Lululemon Athletica Inc. is feeling the weight of its own missteps, and a tighter yoga wear retail market, as its performance and short-term prospects weaken.
On Thursday, company executives said sales at existing stores were slowing and the product offering was still “suboptimal.” This comes as the company is working to recover from a massive product recall last year and polish Lululemon’s soured image. All while gearing up for an ambitious overseas expansion.
Amid its struggles, the Vancouver-based retailer, once a stock market favourite, cut its financial outlook on Thursday, spooking investors who sent the stock down almost 16 per cent to $37.25 (U.S.) on Nasdaq.
To compound matters, founder Chip Wilson, who owns 27 per cent of the shares, is pushing publicly for strategic changes and blaming the board of directors for focusing too much on short-term results to the detriment of the company’s core values of product innovation. Mr. Wilson tried unsuccessfully this week to push out two board members, including the chairman who recently replaced him as chair (Mr. Wilson still sits on the board).
“Our parents are fighting and it’s awkward,” said Laurent Potdevin, who took over as chief executive officer in January from Christine Day.
In a year of transition, Lululemon faces the uncertainty of operating under a new leader and a host of other top new executives – with still more to come – while competition gets stiffer and the importance to stand out becomes ever more critical.
“Clearly, the business has not turned,” said Faye Landes, retail analyst at Cowen and Co. in New York.
“Competition continues to increase,” added John Morris, retail analyst at BMO Capital Markets. “With founder Chip Wilson in public opposition to the board, quality issues still present, customer relations at risk and now an unproven shift in merchandising strategy in the works and recent turnover in senior management … we have low visibility on shares of Lulu.”
Mr. Potdevin said during a conference call to discuss first quarter results that Lululemon is on track to improve operations and return to historic gross margins in the mid-50-per-cent range. In its first quarter of 2014, those margins stood at 50.9 per cent of sales, up from 49.4 per cent a year earlier.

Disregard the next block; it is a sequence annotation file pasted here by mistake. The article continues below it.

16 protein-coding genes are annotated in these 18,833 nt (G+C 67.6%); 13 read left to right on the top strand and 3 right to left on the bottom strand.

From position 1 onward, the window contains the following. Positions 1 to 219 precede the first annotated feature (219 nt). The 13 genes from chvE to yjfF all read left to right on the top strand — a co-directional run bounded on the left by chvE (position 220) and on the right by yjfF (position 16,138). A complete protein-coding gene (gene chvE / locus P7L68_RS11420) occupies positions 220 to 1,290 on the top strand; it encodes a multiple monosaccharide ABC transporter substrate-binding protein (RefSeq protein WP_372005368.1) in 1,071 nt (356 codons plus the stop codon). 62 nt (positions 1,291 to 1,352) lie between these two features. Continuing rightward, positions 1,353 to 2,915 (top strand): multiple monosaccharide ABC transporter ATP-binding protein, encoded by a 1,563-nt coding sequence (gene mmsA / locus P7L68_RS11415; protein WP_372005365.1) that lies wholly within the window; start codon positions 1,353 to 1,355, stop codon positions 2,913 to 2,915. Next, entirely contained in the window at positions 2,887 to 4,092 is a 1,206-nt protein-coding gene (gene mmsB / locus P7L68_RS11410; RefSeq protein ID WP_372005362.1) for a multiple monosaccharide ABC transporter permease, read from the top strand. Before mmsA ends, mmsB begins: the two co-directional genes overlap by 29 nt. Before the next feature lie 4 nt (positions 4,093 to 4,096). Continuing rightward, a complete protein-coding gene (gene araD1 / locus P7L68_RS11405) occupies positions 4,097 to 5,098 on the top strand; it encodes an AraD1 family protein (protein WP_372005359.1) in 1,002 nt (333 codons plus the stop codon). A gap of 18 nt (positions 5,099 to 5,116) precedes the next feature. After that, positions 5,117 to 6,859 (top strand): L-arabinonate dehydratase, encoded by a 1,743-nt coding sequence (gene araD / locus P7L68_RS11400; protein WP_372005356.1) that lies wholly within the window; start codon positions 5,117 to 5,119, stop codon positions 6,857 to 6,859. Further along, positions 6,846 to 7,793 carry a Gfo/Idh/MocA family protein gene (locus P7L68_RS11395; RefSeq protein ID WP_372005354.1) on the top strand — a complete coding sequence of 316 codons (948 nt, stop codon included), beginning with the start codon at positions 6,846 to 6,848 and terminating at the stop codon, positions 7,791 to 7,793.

He said the company is launching new initiatives to win back customer loyalty and gain new business. It is opening temporary “pop-up” stores to raise brand awareness, teaming with Google to reach more digital shoppers and giving consumers in its physical stores the chance to shop Lululemon online to access more products.
Already, the move to provide e-commerce in stores has helped boost bricks-and-mortar store sales by 1 per cent and cybersales by 4 per cent, he said.
And Lululemon is moving quickly to collect more information about its customers to serve them better, something it failed to do in the past, he said. “We’ve got a very loyal guest [customer] and we should know a lot more about him or her.”
He said the need for more information is both a curse and a blessing. “The curse being that we don’t have a lot of data right now; the blessing being that we can build a system that will really take us in the future.”
Still, so far in the current quarter, same-store sales at physical outlets open a year or more – an important retail measure – are continuing to decelerate, John Currie, chief financial officer, told analysts. While traffic to stores is up, fewer people coming to stores are making purchases, he said.
The softer sales are partly a reflection of “suboptimal” product offerings, Mr. Potdevin said.
“We have a core product assortment that has not been evolved as quickly as it should have been," Tara Poseley, Lululemon’s new chief product officer, added. And the retailer failed to stock enough seasonal products rather than the all-season “core“ products, she said. Even so, the plan to carry more seasonal items carries risk because their margins are lower than those of the basics, analysts warned.
Adding another note of uncertainty, the company said it would search for a new CFO because Mr. Currie, who took that position in 2007 and helped take Lululemon public, is retiring at the end of the year to indulge his passion for skiing.
In its first quarter, Lululemon’s profit fell to $18.98-million, or 13 cents a share, from $47.28-million, or 32 cents a share a year earlier. Revenue rose to $384.6-million from $345.8-million.